Chubster: A Hipster's Guide to Losing Weight While Staying Cool

Chubster: A Hipster's Guide to Losing Weight While Staying Cool

by Martin Cizmar

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You don’t have the right clothes for the gym. You don’t do protein powders, wonder berries, or green tea. The idea of going without beer makes you weak in the knees.

But there’s no denying you are one. fat. hipster.

Lucky for you, Martin Cizmar has come up with the least



You don’t have the right clothes for the gym. You don’t do protein powders, wonder berries, or green tea. The idea of going without beer makes you weak in the knees.

But there’s no denying you are one. fat. hipster.

Lucky for you, Martin Cizmar has come up with the least awful diet plan of all time. The Chubster way. It revolves around calorie counting (deal with it) and enjoyable undercover exercise (urban hiking and gum chewing). Martin gives you the tools to become a self-sufficient weight-loss machine capable of functioning in any environment. From frozen dinners and drive-through menus, ethnic eating to microbrews, he’ll point you to the responsible choice, steer you clear of the real diet killers, and dispel some of the myths giving you that tire around your waist. Like: That Stella you’re holding? It has more calories than Guinness.

Dieting is never fun, but with Chubster, weight loss doesn’t have to cramp your style.

Editorial Reviews

Publishers Weekly
Author Cizmar was 29 and “happily fat” when he realized he didn’t want to be overweight for an upcoming trip to New Zealand to meet his girlfriend’s parents. Nor did he want to suffer the possible consequences of obesity, including high blood pressure, diabetes, cancer, high cholesterol, arthritis, sleep apnea, or premature death. Not a joiner, Cizmar rejected the billion weight-loss industry (Weight Watchers, etc.), which he deems ineffective and high-priced. Instead, the author, who lost l00 pounds in eight months, presents a simple solution: counting calories. Wisecracking along the way, Cizmar walks readers through his plan, focusing on the premise that when it comes to losing weight, calories are what matters (not what you eat) though the ideal is combining low calorie foods with higher calorie but flavorful and nutritious choices. Cizmar, who loves his microwave, diet drinks, and the convenience of frozen dinners, includes mini reviews of the most “awesome” and most “awful” frozen entrees, with the intent to spare readers from wasting money on miserable meals. In addition to exercising (i.e., biking or hiking), he suggests a few unconventional ways to cut calories, including chewing gum, fidgeting, and standing in line at a concert. Science-based and infused with “snarky jokes,” Cizmar’s plan will particularly appeal to “hipsters” seeking a nongimmicky, foolproof way to slim down while enjoying some laughs. (Jan.)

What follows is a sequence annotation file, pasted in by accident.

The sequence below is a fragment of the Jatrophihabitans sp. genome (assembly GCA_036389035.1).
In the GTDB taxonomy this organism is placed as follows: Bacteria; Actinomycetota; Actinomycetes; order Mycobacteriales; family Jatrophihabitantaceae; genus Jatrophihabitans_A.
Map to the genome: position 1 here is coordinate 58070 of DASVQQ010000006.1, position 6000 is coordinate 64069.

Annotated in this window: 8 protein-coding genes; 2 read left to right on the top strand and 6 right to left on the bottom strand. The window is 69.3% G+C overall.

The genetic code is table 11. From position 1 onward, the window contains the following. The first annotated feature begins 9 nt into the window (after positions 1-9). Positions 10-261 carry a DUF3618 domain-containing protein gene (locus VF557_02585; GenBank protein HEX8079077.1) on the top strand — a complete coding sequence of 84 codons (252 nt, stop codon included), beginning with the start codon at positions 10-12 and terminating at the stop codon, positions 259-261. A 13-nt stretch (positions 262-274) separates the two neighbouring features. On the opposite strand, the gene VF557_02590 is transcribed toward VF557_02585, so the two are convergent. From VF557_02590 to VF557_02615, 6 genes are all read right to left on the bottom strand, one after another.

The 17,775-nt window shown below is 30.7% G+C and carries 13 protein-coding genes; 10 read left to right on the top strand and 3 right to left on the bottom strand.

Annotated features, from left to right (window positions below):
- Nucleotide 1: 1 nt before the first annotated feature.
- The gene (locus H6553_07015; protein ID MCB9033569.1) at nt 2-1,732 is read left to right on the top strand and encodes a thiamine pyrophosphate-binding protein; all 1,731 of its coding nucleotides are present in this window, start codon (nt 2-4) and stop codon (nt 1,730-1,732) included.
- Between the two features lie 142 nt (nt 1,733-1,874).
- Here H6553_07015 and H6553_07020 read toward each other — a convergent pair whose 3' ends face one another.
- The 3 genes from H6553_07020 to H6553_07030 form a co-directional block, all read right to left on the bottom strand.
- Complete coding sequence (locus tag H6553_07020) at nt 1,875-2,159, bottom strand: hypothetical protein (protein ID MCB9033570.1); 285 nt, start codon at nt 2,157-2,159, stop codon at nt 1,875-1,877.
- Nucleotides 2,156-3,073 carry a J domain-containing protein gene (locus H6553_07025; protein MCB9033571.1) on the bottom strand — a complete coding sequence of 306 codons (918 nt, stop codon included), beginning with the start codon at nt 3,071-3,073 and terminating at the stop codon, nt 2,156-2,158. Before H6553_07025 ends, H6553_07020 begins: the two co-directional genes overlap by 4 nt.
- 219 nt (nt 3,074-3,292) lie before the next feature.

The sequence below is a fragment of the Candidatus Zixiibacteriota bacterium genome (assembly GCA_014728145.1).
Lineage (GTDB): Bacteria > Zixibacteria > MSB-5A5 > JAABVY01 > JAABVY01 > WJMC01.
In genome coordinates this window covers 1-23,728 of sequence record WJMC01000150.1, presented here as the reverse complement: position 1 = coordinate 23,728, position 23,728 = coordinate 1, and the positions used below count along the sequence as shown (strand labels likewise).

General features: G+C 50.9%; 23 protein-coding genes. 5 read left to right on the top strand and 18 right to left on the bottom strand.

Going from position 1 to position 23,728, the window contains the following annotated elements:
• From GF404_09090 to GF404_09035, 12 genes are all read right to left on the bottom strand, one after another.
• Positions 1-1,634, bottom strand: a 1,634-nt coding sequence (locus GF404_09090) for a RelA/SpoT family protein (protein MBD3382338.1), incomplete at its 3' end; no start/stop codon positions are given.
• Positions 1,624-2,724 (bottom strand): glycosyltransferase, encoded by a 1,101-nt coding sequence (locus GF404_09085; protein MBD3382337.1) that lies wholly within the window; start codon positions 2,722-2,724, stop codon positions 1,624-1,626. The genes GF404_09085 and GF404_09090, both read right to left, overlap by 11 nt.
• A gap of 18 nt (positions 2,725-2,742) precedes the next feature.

From the Publisher

"[Cizmar] encourages you to take a hard look at yourself -- and why you've gained or can't lose weight -- at the same time as he scrutinizes himself. Reading the book feels like entering into a fitness pact with a friend, not at all like the miserable time I signed myself up for a personal trainer at Bally's who made me cry three times a week . . . The book is endlessly useful in a variety of ways." -- Houston Press
"Science-based and infused with 'snarky jokes,' Cizmar’s plan will particularly appeal to 'hipsters' seeking a nongimmicky, foolproof way to slim down while enjoying some laughs." -- Publishers Weekly
"A well-researched, serious book about how to lose weight that will appeal to folks not interested in joining in the 'Organized Dieting' movement." -- Santa Barbara Independent
"Full of lively writing and sound advice." -- Oregonian

Library Journal
Albeit entertaining, this new, hip guide to a smaller waistline doesn't offer any new advice on how to lose weight. Cizmar (arts & culture editor, Willamette Week) presents a standard calorie-counting strategy for dropping unwanted pounds and discusses options for moderate exercise. He lost 100 pounds in eight months by following the plan he details in the book. He was most interested in a self-guided weight-loss regimen that did not involve visiting a gym or enrolling in a diet program, which he felt would require too much change in his lifestyle. A significant portion of the book is dedicated to frozen food, fast-food restaurants, and ethnic food information and recommendations. Cizmar provides general advice based on his personal experiences, but he is not overly prescriptive. Rather than specific meal or exercise plans, he simply offers suggestions. VERDICT Cizmar incorporates humor into his weight-loss story, which is aimed toward a younger demographic, the titular hipsters, but the advice dispensed is neither new nor guaranteed to work for others.—Erin Silva Fisher, Univ. of Nevada Lib., Reno

Product Details

Houghton Mifflin Harcourt
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Read an Excerpt


The word chubster—while universally accepted as a delightful that it has to have some meaning — is fairly amorphous. Actually,, the definitive source of information on made-up words, offers quite a few definitions,
two variants of which are interesting to us:



 An overweight person who considers himself to be a hipster.
 Someone who is proud to be a fatty mcfatfat . . . They
 wear Old Navy jeans because they can’t fit into anything
 from Urban Outfitters or from trendy thrift shops. They
 try to squeeze themselves into small hoodies and H&M
 T-shirts because slim fitting clothes look “dope” on them.